Majority of health care providers have preference toward sexual orientation of patients
Many health care providers have implicit preferences that favor those who share the same sexual orientation that they do, according to recently published data.
“We found that moderate to strong implicit and explicit preferences for straight people over lesbian women, or in particular, gay men, are widespread among heterosexual providers. In contrast, lesbian and gay providers held implicit and explicit preferences for lesbian women and gay men over straight people, and bisexual providers held mixed preferences,” Janice A. Sabin, PhD, MSW, department of biomedical informatics and medical education, University of Washington, and colleagues wrote.
Janice A. Sabin
To assess the implicit and explicit attitudes of health care providers towards lesbian and gay people, researchers analyzed data from the sexuality portion of the Implicit Association Test of Project Implicit. Participants included 2,338 medical doctors, 5,379 nurses, 8,531 mental health providers and 2,735 other treatment providers.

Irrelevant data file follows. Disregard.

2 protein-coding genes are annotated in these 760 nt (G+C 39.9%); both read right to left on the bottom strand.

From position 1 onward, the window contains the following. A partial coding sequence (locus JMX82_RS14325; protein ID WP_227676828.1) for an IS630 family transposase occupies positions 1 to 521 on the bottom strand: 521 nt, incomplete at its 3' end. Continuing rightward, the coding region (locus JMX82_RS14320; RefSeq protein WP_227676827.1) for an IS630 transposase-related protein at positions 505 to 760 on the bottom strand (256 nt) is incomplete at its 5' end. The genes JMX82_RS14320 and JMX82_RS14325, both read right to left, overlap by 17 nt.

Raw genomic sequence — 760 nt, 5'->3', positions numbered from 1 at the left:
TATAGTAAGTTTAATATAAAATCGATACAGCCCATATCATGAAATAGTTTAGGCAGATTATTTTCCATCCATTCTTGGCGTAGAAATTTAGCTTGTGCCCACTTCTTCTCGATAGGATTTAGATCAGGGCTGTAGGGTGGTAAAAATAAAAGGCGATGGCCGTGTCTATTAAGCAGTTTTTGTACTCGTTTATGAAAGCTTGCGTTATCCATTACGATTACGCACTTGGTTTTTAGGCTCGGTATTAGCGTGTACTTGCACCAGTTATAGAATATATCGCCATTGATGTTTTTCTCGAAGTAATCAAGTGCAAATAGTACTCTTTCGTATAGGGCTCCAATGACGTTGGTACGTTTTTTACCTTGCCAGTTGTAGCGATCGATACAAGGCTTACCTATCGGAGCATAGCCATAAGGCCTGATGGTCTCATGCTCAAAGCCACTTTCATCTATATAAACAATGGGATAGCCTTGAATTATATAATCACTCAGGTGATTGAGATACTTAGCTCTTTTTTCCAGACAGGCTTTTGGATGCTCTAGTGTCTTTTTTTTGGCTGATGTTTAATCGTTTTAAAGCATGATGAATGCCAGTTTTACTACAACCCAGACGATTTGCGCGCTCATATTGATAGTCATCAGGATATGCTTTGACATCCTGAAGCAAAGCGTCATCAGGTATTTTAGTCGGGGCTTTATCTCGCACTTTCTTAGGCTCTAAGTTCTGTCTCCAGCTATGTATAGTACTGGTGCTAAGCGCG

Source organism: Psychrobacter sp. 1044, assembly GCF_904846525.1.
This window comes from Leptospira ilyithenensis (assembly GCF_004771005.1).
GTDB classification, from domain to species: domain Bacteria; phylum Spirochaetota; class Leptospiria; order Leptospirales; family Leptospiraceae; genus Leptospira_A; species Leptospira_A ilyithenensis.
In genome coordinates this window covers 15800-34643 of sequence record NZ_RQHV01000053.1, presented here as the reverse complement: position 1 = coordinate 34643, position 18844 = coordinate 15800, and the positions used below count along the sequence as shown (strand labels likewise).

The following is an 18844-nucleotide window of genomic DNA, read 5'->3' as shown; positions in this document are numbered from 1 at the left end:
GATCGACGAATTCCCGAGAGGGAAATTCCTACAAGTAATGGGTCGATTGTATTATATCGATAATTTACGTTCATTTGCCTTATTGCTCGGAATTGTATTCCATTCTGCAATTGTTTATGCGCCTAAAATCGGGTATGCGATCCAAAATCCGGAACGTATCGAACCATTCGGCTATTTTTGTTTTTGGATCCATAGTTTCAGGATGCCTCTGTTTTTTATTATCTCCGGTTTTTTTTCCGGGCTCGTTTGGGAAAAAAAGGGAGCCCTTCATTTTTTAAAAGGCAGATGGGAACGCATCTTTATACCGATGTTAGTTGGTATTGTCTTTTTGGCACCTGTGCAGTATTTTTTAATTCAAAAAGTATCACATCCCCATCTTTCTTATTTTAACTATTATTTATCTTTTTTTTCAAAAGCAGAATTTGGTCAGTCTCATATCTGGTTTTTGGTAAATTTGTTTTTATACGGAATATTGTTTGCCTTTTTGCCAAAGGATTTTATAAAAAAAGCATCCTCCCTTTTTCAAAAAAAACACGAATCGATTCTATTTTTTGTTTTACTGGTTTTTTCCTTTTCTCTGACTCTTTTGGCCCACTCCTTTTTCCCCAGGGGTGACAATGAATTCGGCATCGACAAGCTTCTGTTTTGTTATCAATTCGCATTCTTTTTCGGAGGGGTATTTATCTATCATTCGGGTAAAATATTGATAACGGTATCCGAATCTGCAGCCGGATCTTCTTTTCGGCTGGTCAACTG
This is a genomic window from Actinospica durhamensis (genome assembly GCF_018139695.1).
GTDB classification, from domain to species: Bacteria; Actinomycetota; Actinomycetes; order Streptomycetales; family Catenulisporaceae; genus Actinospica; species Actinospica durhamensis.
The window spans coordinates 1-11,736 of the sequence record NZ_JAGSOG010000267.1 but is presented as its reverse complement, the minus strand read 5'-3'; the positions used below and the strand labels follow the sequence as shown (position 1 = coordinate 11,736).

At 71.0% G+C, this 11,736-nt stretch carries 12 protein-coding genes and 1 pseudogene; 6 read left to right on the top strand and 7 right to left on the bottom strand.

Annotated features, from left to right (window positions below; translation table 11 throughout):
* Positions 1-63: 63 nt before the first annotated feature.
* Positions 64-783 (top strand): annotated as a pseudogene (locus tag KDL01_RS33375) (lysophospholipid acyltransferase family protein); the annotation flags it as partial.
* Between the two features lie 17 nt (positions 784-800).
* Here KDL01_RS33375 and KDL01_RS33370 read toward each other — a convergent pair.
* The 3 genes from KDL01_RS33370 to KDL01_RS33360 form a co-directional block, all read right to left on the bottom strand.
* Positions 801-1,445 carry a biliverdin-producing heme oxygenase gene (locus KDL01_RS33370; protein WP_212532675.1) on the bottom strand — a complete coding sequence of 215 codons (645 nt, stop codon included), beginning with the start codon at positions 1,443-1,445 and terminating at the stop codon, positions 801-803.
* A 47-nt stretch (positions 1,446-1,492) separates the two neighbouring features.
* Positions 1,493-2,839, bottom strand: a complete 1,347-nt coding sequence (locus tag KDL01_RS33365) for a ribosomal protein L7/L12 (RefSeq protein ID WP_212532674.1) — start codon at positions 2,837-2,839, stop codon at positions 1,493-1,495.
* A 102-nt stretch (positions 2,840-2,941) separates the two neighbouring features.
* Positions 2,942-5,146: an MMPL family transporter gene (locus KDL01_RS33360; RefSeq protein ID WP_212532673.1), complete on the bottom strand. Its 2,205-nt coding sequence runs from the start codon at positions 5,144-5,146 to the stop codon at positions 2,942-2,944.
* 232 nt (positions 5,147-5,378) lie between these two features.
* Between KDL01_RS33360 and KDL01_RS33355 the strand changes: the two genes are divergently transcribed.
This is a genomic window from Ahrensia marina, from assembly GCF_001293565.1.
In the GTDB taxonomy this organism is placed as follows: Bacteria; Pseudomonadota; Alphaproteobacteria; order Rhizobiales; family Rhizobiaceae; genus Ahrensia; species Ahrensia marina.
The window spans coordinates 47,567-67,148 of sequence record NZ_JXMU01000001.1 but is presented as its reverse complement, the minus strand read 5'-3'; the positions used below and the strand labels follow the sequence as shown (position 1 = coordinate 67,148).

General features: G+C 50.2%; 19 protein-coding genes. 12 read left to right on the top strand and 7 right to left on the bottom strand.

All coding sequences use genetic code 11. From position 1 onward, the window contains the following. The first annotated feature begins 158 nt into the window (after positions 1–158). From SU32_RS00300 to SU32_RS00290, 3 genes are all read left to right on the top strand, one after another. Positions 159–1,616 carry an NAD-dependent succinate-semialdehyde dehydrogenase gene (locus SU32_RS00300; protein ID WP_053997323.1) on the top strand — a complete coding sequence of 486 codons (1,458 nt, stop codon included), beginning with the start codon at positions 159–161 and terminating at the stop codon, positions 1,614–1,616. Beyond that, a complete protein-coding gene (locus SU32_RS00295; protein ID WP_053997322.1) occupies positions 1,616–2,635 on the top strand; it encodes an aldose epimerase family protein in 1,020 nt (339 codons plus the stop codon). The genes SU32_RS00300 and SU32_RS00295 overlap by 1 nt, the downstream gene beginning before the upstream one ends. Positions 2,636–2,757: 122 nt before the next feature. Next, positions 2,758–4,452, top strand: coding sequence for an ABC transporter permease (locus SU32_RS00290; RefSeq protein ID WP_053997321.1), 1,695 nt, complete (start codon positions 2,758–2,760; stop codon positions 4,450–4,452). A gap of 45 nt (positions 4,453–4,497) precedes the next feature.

Results demonstrated that overall, implicit preferences of heterosexual providers always favored heterosexual people, while both implicit and explicit preferences of lesbian and gay providers favored lesbian and gay people, compared with heterosexual people.
The one exception to this finding was among heterosexual female mental health providers. They were found to have explicit preference toward lesbian and gay men.
Heterosexual male nurses were found to hold a strong implicit preference for heterosexual women (Cohen d = 1.06; 95% CI, 1-1.13) and men (Cohen d = 1.38; 95% CI, 1.32-1.44).
Both heterosexual female nurses and male medical doctors were found to have strong implicit preferences toward heterosexual women and gay men.
Female medical doctors had strong implicit preferences for heterosexual men. A moderate preference was seen toward heterosexual women.
Overall, nurses were found to hold the strongest implicit preference for heterosexual people, whereas mental health providers were found to have the weakest implicit preference for heterosexual people.
The researchers noted the importance of further research to investigate the association between provider preference and clinical outcomes, and they call for more effective training in sexual minority health care.
“For healthcare organizations that aim to serve these populations, these data suggest an opportunity to examine methods likely to mitigate implicit biases, such as eliminating discretion from decision-making, use of clinical guidelines, awareness of personal bias as self-caution, organizational policies that promote objective decision-making, and inclusion of counter-stereotypical experiences in educational programs,” the researchers wrote. – by Casey Hower
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